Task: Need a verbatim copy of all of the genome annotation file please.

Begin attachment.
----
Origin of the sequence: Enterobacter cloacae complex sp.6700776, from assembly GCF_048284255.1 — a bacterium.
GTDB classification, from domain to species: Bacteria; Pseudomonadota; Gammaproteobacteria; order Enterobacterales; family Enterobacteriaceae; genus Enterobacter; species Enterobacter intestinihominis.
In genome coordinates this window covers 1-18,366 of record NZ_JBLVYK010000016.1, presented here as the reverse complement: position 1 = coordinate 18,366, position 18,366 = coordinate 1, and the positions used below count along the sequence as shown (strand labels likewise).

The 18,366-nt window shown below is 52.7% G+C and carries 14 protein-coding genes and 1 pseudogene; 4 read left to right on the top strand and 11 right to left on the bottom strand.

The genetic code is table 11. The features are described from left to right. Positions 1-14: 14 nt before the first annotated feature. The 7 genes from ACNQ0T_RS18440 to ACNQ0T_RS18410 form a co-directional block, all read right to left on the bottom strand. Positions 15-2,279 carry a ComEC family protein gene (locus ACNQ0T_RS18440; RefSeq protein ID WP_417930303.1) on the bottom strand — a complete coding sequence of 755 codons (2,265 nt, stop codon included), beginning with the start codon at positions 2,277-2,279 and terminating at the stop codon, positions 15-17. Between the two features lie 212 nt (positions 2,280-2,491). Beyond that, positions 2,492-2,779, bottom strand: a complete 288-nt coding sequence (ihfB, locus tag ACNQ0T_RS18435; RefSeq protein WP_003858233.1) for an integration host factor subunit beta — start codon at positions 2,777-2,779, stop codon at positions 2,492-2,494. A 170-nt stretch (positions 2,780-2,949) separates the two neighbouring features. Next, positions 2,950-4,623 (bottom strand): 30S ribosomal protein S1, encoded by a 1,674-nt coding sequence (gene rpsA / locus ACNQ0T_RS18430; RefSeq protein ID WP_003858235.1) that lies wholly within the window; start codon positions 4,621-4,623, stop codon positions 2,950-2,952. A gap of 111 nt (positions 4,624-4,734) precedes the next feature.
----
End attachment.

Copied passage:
Origin of the sequence: Enterobacter cloacae complex sp.6700776, from assembly GCF_048284255.1 — a bacterium.
GTDB classification, from domain to species: Bacteria; Pseudomonadota; Gammaproteobacteria; order Enterobacterales; family Enterobacteriaceae; genus Enterobacter; species Enterobacter intestinihominis.
In genome coordinates this window covers 1-18,366 of record NZ_JBLVYK010000016.1, presented here as the reverse complement: position 1 = coordinate 18,366, position 18,366 = coordinate 1, and the positions used below count along the sequence as shown (strand labels likewise).

The 18,366-nt window shown below is 52.7% G+C and carries 14 protein-coding genes and 1 pseudogene; 4 read left to right on the top strand and 11 right to left on the bottom strand.

The genetic code is table 11. The features are described from left to right. Positions 1-14: 14 nt before the first annotated feature. The 7 genes from ACNQ0T_RS18440 to ACNQ0T_RS18410 form a co-directional block, all read right to left on the bottom strand. Positions 15-2,279 carry a ComEC family protein gene (locus ACNQ0T_RS18440; RefSeq protein ID WP_417930303.1) on the bottom strand — a complete coding sequence of 755 codons (2,265 nt, stop codon included), beginning with the start codon at positions 2,277-2,279 and terminating at the stop codon, positions 15-17. Between the two features lie 212 nt (positions 2,280-2,491). Beyond that, positions 2,492-2,779, bottom strand: a complete 288-nt coding sequence (ihfB, locus tag ACNQ0T_RS18435; RefSeq protein WP_003858233.1) for an integration host factor subunit beta — start codon at positions 2,777-2,779, stop codon at positions 2,492-2,494. A 170-nt stretch (positions 2,780-2,949) separates the two neighbouring features. Next, positions 2,950-4,623 (bottom strand): 30S ribosomal protein S1, encoded by a 1,674-nt coding sequence (gene rpsA / locus ACNQ0T_RS18430; RefSeq protein ID WP_003858235.1) that lies wholly within the window; start codon positions 4,621-4,623, stop codon positions 2,950-2,952. A gap of 111 nt (positions 4,624-4,734) precedes the next feature.